First-year students quickly learn how research can make a difference
November 23, 2012
First-year arts students are learning early on how to make their mark.
Faculty of Arts students in SSH 100 Introduction to the Social Sciences presented the results of their group research project at the fifth annual SSH 100 fair. Students had to make a case for and research one change at Ryerson that would ease the transition to university for first-year students. Students chose topics ranging from how to navigate around campus and early-class schedules to safety measures and sleep deprivation. Sociology professor Alan Sears says the project is intended to teach the different stages of the research process.
“Week by week we’re teaching them how to identify a problem and investigate it,” Sears said. “Not only that but they’re learning about Ryerson and their life on campus as first-years. They’re beginning to understand why research matters and how it can make a difference.”
The first-year researchers were mentored by upper-year students in SSH 500 Peer Learning Experience. It was a learning experience for the senior students who guided the first-years through research challenges and met with the group once a week to facilitate their progress. Sears says it’s an opportunity for them to learn how to lead and mentor and observe how learning takes place.
Team members Ian Campbell, Priya Chahal, Marie-Laure Cantin and Denis Evans worked together on Welcome, Study, Can You? They investigated how the university can improve learning environments, specifically increasing study space at the library. They tackled their objective through journal article research, observations and interviews.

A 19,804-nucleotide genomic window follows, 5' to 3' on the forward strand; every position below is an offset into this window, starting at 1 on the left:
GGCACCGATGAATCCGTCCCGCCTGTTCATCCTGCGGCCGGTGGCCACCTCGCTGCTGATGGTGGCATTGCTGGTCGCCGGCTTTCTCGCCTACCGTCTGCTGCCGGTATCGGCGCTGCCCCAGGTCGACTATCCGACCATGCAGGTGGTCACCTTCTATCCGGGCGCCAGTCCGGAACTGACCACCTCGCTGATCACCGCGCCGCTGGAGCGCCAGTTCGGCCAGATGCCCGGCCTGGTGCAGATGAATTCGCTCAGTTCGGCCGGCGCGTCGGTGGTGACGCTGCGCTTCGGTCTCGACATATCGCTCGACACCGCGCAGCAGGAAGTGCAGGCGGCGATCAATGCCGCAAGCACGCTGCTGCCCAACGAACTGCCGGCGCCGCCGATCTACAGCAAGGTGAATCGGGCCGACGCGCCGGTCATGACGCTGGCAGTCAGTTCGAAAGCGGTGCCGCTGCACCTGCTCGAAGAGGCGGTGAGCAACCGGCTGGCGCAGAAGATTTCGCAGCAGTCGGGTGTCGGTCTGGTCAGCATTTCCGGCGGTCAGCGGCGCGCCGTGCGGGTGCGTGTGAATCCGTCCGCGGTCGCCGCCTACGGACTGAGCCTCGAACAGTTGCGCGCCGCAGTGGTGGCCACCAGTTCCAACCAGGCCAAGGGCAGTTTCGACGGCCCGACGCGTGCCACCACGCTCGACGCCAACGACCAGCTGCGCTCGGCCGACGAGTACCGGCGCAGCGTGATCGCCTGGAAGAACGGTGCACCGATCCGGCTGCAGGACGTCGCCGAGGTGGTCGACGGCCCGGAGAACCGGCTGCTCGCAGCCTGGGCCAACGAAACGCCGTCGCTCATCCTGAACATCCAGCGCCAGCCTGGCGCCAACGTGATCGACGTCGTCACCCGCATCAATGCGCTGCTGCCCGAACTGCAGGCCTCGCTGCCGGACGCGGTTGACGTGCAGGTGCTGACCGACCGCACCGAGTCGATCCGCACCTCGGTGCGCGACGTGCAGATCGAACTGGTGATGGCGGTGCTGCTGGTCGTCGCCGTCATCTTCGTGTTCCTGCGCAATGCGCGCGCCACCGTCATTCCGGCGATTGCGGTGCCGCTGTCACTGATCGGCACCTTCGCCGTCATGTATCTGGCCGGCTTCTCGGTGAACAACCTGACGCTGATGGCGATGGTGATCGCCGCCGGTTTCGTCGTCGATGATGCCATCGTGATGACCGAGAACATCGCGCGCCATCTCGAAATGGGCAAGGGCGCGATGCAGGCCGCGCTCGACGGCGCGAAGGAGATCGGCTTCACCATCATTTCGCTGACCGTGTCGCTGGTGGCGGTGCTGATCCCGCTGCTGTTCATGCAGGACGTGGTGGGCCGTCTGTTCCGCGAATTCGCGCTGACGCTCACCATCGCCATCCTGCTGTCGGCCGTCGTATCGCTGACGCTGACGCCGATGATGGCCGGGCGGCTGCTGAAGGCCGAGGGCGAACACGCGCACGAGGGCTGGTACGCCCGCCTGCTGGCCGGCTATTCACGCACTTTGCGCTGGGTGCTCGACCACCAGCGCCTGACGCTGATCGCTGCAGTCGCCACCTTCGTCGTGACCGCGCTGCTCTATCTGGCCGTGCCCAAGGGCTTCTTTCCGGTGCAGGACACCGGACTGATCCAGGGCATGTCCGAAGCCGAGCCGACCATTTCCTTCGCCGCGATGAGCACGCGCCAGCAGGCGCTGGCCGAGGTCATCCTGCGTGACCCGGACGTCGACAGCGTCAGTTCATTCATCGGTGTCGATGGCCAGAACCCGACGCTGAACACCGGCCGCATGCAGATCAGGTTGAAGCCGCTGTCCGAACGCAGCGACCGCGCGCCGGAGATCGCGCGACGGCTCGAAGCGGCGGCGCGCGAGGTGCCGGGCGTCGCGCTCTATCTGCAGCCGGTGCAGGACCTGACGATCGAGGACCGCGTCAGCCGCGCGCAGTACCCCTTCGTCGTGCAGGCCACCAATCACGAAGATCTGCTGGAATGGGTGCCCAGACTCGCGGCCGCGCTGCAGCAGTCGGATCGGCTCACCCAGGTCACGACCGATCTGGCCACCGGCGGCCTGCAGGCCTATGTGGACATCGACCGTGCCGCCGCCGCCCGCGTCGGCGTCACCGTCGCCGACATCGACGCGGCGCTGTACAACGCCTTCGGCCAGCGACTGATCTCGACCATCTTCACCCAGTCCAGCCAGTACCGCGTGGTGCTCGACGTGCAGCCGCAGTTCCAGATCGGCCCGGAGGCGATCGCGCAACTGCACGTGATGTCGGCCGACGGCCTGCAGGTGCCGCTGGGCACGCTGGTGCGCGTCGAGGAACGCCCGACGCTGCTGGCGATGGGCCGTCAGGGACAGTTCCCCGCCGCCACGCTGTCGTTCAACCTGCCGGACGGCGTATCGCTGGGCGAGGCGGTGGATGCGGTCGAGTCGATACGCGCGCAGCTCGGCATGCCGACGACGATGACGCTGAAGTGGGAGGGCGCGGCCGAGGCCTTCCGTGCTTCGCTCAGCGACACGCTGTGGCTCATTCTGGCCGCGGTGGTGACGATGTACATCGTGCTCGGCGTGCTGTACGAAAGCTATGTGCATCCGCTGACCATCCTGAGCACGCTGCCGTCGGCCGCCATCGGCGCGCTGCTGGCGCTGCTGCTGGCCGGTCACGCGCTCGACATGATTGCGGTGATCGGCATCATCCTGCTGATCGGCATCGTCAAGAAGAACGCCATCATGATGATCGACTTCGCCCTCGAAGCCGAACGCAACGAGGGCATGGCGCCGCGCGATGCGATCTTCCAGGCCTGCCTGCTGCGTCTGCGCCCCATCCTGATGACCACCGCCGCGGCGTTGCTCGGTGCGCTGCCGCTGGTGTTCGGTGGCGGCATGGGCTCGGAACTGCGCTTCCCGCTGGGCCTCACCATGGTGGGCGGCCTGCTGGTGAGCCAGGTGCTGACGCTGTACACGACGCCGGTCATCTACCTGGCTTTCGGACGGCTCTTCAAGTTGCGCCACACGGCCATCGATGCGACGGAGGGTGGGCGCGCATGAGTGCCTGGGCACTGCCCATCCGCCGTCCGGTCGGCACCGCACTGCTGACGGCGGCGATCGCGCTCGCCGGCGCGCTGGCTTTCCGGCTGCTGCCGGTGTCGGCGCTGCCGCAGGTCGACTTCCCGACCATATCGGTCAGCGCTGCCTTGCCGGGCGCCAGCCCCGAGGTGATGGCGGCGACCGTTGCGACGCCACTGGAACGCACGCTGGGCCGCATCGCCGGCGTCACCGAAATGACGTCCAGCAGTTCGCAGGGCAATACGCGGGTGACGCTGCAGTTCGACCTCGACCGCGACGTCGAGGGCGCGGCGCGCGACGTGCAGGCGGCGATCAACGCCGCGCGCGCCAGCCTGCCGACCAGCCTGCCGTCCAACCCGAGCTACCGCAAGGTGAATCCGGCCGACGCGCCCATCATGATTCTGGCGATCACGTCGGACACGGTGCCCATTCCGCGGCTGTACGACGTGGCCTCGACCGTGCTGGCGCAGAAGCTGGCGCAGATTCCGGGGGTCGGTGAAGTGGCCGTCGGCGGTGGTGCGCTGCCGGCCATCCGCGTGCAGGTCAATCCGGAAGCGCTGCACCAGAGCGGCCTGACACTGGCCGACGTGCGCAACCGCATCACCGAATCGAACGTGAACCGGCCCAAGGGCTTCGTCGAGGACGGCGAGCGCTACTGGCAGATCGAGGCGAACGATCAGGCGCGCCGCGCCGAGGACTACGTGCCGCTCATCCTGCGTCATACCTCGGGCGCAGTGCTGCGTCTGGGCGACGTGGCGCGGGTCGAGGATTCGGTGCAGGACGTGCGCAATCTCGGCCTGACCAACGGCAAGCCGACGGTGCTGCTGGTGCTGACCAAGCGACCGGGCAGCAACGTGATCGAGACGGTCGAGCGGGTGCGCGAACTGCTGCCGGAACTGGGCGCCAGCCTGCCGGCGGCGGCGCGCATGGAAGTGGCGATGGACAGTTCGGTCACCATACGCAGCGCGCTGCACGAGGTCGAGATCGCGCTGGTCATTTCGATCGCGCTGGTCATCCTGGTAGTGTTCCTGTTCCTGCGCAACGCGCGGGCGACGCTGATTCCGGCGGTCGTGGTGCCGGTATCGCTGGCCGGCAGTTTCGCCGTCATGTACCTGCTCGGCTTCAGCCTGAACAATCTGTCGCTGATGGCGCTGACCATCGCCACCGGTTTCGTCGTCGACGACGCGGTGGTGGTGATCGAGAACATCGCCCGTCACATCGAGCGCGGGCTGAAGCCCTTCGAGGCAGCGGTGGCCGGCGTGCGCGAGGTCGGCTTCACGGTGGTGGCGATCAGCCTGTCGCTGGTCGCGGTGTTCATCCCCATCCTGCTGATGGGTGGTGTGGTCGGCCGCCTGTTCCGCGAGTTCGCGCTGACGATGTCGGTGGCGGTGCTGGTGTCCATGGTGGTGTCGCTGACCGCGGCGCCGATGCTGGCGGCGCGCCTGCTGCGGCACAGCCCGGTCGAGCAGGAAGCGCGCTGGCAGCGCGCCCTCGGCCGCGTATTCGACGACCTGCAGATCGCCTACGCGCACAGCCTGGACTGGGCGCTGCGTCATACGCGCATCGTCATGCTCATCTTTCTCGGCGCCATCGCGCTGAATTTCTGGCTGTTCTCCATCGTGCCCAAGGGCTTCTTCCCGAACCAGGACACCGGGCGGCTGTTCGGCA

“We learned a lot about library resources and what services are available,” Cantin said.
Chahal added, “You miss a lot by not looking. You notice people sitting in aisles, making space wherever they can and you can see how unsure students are when they come to library; they don’t know where to go.”
Chahal says first-years often feel intimidated and are scared to ask questions. To help ease the transition to university, the group recommended creating a library handbook that lists all resources and services and could be included in a welcome package at the beginning of the year. The group also suggested moving group study space areas to the new Student Learning Centre once it’s completed and extending library hours to 24-7.
“It’s good to see students standing with their work,” Sears said at the fair. “Often their work is an abstract item they produce and they’re a bit separate from. But here they have to answer questions and represent it. They’ve immersed themselves in the material and I’m always happy to see that.”